• Hen Dŷ Cwrdd, Trecynon: 11 June, 3─6pm at Mount Pleasant public house, Trecynon, Aberdare, CF44 8NG.
  • Hen Gapel, Llwynrhydowen: 25 June, 2─7pm at Capel Llwynrhydowen, Pontsian, Llandysul, Ceredigion, SA44 4UB.
  • Peniel, Tremadog: 10 July, 2─7pm at Capel Peniel, Tremadog, Porthmadog, Gwynedd, LL49 9PS.
  • Bethania, Maesteg: 23 July, 2─7pm at Capel Bethania, Bethania Street, Maesteg CF34 9EX.

Open Doors: this year there will be three Royal Commission and Addoldai Cymru Open Doors partnership events.

  • Hen Dŷ Cwrdd Unitarian Chapel, Trecynon, Aberdare, CF44 8NT, 6 September. A display of hand-drawn architectural drawings of Aberdare chapels by Mr William King and an opportunity to view the oldest Nonconformist chapel in the Cynon valley from 10am-12pm. There will also be a talk by Royal Commission chapel’s expert, Stephen Hughes, “Chapels: The National Architecture of Wales”.
  •  Yr Hen Gapel, Llwynrhydowen, Rhydowen, Llandysul, Ceredigion, SA44 4QB, September 13. Talk by Royal Commission chapels expert, Stephen Hughes, “Chapels: The National Architecture of Wales” and local choir from 3-6pm; refreshments available from the Alltyrodyn Arms, Rhydowen. 
  • Royal Commission on the Ancient and Historical Monuments of Wales, Crown Building, Plascrug, Aberystwyth, Ceredigion SY23 1NJ, 20 September. Talks 11am -1pm, tours 1.30pm and 2pm. Come and find out more about the chapel architecture of Wales. On 20 September, the Royal Commission is opening its doors for a chapels’ history day. There will be talks by leading experts, rich archival material on display, and the opportunity to discover more about the database of over 6000 chapels and the exciting partnership project between the Royal Commission and Addoldai Cymru. The afternoon tours of Aberystwyth’s historic chapels are limited to 15 people per tour. For further information and booking, please contact nicola.roberts@rcahmw.gov.uk , tel: 01970 621200. Tours will start at 1.30pm and 2pm and will meet outside The English Baptist Chapel, Alfred Place, Aberystwyth.


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Categories: Resources

The Woolly Squadron Returns!

Heritage of Wales News - Tue, 2014-06-03 09:29
A member of the Woolly Squadron visiting Conwy Castle, NPRN: 12
The Britain from Above project is running another Knit for Britain from Above campaign as part of the World Wide Knit in Public Day and we’d like you to be a part of it.

The Britain from Above website is a unique collection of around 70,000 aerial photographs taken over Britain between 1919 and 1953 by the company Aerofilms Ltd. It provides the opportunity for everyone to explore and share their knowledge and memories about the places shown in the photographs.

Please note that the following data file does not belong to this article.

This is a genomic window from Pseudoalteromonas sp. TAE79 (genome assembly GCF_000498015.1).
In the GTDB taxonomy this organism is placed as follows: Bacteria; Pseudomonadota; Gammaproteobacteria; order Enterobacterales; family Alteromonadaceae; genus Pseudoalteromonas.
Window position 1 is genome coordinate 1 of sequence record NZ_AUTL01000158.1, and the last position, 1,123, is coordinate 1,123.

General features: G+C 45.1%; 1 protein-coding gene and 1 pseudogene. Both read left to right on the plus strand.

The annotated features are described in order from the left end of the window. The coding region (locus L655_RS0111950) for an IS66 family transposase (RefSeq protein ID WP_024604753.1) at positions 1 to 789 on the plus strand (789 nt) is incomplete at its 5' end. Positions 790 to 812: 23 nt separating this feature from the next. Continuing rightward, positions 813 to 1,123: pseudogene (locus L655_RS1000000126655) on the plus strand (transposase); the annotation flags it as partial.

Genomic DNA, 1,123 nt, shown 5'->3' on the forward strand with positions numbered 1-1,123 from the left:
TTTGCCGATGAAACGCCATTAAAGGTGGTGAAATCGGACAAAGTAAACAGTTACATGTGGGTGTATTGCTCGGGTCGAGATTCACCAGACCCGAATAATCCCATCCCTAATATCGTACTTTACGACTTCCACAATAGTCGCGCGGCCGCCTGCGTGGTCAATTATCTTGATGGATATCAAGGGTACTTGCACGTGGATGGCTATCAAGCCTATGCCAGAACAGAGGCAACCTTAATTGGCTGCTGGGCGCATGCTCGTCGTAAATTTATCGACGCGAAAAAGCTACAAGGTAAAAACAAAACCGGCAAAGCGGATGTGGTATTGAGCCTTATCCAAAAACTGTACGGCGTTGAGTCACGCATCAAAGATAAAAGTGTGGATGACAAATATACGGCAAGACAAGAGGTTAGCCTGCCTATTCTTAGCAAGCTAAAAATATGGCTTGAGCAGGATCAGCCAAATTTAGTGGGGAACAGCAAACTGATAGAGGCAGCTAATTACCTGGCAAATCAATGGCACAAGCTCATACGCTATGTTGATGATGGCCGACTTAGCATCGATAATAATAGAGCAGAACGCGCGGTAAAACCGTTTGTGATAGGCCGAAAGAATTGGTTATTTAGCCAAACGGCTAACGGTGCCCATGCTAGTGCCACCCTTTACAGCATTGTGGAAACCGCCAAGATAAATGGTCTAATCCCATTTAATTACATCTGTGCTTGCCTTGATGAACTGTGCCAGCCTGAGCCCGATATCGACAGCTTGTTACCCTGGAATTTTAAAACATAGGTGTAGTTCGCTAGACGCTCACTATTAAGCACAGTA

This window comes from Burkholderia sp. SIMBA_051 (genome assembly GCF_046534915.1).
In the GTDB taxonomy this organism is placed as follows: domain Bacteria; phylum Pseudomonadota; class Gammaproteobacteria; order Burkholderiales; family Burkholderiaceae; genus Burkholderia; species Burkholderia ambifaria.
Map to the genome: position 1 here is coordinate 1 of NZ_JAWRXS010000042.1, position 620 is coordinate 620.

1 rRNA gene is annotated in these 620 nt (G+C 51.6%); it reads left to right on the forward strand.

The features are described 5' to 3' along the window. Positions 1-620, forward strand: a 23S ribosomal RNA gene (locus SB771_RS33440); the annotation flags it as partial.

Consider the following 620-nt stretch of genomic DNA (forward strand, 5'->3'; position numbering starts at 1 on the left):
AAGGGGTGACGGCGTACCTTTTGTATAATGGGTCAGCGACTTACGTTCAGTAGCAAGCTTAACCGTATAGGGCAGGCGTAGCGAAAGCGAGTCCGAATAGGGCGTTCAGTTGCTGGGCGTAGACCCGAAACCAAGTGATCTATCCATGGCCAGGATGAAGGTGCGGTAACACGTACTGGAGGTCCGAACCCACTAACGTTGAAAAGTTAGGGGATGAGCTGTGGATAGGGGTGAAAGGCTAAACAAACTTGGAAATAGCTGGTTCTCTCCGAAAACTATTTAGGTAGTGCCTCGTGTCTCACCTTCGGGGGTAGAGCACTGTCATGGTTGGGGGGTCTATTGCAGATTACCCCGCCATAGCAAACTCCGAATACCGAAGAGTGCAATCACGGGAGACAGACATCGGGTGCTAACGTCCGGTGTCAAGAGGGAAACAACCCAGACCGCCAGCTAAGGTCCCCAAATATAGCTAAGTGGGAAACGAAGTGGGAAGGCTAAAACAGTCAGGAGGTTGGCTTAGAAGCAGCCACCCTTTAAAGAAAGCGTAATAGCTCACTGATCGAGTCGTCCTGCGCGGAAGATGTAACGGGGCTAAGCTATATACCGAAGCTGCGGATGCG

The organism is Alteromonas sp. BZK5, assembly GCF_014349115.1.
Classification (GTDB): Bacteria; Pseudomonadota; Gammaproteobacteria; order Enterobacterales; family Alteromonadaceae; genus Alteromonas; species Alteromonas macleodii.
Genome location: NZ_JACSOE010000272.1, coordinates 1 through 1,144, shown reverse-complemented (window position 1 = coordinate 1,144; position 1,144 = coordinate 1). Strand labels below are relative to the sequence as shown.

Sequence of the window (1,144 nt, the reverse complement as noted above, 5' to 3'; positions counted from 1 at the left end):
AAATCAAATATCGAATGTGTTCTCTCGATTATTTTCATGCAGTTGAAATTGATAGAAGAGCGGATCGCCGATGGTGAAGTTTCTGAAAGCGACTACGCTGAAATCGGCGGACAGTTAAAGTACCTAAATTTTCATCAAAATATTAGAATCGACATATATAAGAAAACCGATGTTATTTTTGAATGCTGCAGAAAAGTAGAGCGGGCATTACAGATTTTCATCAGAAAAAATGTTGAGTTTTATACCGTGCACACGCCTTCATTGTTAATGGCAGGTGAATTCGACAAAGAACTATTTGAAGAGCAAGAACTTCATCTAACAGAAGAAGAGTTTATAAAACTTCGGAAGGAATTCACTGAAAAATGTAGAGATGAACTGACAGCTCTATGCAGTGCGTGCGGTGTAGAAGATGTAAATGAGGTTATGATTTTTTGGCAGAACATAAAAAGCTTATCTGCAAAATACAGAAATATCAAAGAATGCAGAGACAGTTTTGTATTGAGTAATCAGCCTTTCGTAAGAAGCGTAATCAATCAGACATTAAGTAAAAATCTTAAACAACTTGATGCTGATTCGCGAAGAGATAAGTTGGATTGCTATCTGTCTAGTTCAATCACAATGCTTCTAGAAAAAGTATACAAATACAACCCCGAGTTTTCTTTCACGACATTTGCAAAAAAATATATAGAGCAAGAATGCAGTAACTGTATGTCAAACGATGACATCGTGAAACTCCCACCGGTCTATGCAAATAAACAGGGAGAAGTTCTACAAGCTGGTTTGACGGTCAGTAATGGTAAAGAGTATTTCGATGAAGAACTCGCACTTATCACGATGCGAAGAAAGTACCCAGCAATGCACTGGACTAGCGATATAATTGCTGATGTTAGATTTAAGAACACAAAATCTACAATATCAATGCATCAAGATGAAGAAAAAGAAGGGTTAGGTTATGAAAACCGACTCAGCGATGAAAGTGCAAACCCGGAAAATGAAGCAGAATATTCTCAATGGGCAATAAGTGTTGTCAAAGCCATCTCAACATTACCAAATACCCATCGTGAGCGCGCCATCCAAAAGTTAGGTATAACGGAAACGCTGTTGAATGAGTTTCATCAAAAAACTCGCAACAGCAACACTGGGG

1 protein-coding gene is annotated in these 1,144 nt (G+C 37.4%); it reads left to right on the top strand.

Some of the pictures on the website are over 90 years old and show how landscapes and towns have changed spectacularly over time. The Knit for Britain from Above project is an opportunity not only to show off your craft skills but also to find out more about your local area and how it changed during the twentieth century. 
An Aerofilms image from 1923. This image may be found on the website Britain from Above. Joining in is easy.

Step 1. Knit a plane. Use our pattern or make up your own. The sky is the limit to your creativity …

Step 2. Go to http://www.britainfromabove.org.uk/ to find images near you and pick a favourite spot. Make the most of a sunny moment and head out there with your plane to take a picture. If you like, leave your knitted masterpiece for other people to enjoy.

Step 3. Upload your picture to our Knit for Britain from Above group on http://www.britainfromabove.org.uk/groups/knit-britain-above to join the ranks of your fellow yarnstormers.

You can even come along to the free live knitting event at the National Wool Museum in Dre-Fach Felindre, near Newcastle Emlyn, Carmarthenshire on Saturday 14 June, 11am-3pm!

Last year knitted planes were spotted in locations across Wales, including Bangor, Caernarfon and Newport - you can see what they got up to here: http://www.britainfromabove.org.uk/groups/knit-britain-above

Where will the woolly squadron fly this year?
An example of one of the Woolly Squadron knitted last year.Prime your needles and wind your wool and get ready to take off with Knit for Britain from Above!


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Categories: Resources

First World War Heritage Event

Heritage of Wales News - Wed, 2014-05-28 13:07
On 14 May Royal Commission Community Archaeologists, in partnership with Borth Community Council, ran an initial event to kick-start a series of First World War commemoration events in Borth.

The community of Borth had been asked to bring along any information, photographs and memories they had relating to the First World War. For the event the Commission provided an exhibition of material that we had started collecting, together with information from our archives, including aerial photographs and the 1905 Ordnance Survey map, which highlighted how the town had changed.

For the exhibition, a community member had given us permission to use his information, compiled from the 1911 census, and we were also given permission to use information from the West Wales Memorial Project. This website has detailed information on each person commemorated on all the war memorials in West Wales; including the three in Borth.

Community members looking at old photographs of Borth.We had also been given material to scan by a community member in relation to Howard Lloyd Roberts. Howard Lloyd Roberts was born in Borth but went to work in London as a journalist; he later returned to Borth and volunteered for military service. He produced many sketches and caricatures at this time, which were published and were enjoyed by his comrades.